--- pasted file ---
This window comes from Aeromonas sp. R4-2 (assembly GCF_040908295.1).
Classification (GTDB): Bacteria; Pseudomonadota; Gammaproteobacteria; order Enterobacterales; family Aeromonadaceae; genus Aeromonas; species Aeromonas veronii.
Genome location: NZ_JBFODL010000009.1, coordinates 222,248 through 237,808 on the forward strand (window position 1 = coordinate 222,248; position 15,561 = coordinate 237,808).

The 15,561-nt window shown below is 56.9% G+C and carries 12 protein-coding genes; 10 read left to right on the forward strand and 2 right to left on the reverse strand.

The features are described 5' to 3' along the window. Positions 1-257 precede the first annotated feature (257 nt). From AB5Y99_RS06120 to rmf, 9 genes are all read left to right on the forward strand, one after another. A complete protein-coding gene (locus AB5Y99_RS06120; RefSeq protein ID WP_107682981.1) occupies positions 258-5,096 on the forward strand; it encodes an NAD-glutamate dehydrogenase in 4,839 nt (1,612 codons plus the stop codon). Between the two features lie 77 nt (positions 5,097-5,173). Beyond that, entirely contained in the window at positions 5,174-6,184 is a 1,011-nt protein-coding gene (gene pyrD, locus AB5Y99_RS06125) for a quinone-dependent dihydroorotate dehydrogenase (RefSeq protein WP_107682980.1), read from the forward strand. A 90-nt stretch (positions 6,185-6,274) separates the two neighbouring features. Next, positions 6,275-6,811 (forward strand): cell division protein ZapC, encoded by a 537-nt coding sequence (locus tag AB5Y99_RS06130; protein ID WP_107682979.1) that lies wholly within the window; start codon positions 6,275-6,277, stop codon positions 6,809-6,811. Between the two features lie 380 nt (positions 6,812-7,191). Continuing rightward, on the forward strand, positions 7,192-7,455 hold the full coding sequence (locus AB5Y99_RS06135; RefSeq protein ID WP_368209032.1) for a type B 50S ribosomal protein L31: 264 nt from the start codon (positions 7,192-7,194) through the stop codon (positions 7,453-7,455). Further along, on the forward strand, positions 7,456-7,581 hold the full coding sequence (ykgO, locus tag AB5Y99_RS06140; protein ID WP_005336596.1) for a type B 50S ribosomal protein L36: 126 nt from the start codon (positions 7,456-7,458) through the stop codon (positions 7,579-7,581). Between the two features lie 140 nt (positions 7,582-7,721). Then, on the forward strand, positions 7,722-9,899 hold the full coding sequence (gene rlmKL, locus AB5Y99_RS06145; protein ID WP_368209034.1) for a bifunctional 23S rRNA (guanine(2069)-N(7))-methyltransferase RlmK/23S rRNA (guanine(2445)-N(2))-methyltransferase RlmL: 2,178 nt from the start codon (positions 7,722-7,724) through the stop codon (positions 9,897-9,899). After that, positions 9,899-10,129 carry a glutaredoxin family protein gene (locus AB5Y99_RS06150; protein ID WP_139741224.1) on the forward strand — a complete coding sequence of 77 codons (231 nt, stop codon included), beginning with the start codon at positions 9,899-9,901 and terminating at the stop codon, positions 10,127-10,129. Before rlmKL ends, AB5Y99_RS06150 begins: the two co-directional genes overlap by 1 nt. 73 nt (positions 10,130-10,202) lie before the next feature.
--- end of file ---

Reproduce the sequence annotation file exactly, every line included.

This window comes from Aeromonas sp. R4-2 (assembly GCF_040908295.1).
Classification (GTDB): Bacteria; Pseudomonadota; Gammaproteobacteria; order Enterobacterales; family Aeromonadaceae; genus Aeromonas; species Aeromonas veronii.
Genome location: NZ_JBFODL010000009.1, coordinates 222,248 through 237,808 on the forward strand (window position 1 = coordinate 222,248; position 15,561 = coordinate 237,808).

The 15,561-nt window shown below is 56.9% G+C and carries 12 protein-coding genes; 10 read left to right on the forward strand and 2 right to left on the reverse strand.

The features are described 5' to 3' along the window. Positions 1-257 precede the first annotated feature (257 nt). From AB5Y99_RS06120 to rmf, 9 genes are all read left to right on the forward strand, one after another. A complete protein-coding gene (locus AB5Y99_RS06120; RefSeq protein ID WP_107682981.1) occupies positions 258-5,096 on the forward strand; it encodes an NAD-glutamate dehydrogenase in 4,839 nt (1,612 codons plus the stop codon). Between the two features lie 77 nt (positions 5,097-5,173). Beyond that, entirely contained in the window at positions 5,174-6,184 is a 1,011-nt protein-coding gene (gene pyrD, locus AB5Y99_RS06125) for a quinone-dependent dihydroorotate dehydrogenase (RefSeq protein WP_107682980.1), read from the forward strand. A 90-nt stretch (positions 6,185-6,274) separates the two neighbouring features. Next, positions 6,275-6,811 (forward strand): cell division protein ZapC, encoded by a 537-nt coding sequence (locus tag AB5Y99_RS06130; protein ID WP_107682979.1) that lies wholly within the window; start codon positions 6,275-6,277, stop codon positions 6,809-6,811. Between the two features lie 380 nt (positions 6,812-7,191). Continuing rightward, on the forward strand, positions 7,192-7,455 hold the full coding sequence (locus AB5Y99_RS06135; RefSeq protein ID WP_368209032.1) for a type B 50S ribosomal protein L31: 264 nt from the start codon (positions 7,192-7,194) through the stop codon (positions 7,453-7,455). Further along, on the forward strand, positions 7,456-7,581 hold the full coding sequence (ykgO, locus tag AB5Y99_RS06140; protein ID WP_005336596.1) for a type B 50S ribosomal protein L36: 126 nt from the start codon (positions 7,456-7,458) through the stop codon (positions 7,579-7,581). Between the two features lie 140 nt (positions 7,582-7,721). Then, on the forward strand, positions 7,722-9,899 hold the full coding sequence (gene rlmKL, locus AB5Y99_RS06145; protein ID WP_368209034.1) for a bifunctional 23S rRNA (guanine(2069)-N(7))-methyltransferase RlmK/23S rRNA (guanine(2445)-N(2))-methyltransferase RlmL: 2,178 nt from the start codon (positions 7,722-7,724) through the stop codon (positions 9,897-9,899). After that, positions 9,899-10,129 carry a glutaredoxin family protein gene (locus AB5Y99_RS06150; protein ID WP_139741224.1) on the forward strand — a complete coding sequence of 77 codons (231 nt, stop codon included), beginning with the start codon at positions 9,899-9,901 and terminating at the stop codon, positions 10,127-10,129. Before rlmKL ends, AB5Y99_RS06150 begins: the two co-directional genes overlap by 1 nt. 73 nt (positions 10,130-10,202) lie before the next feature.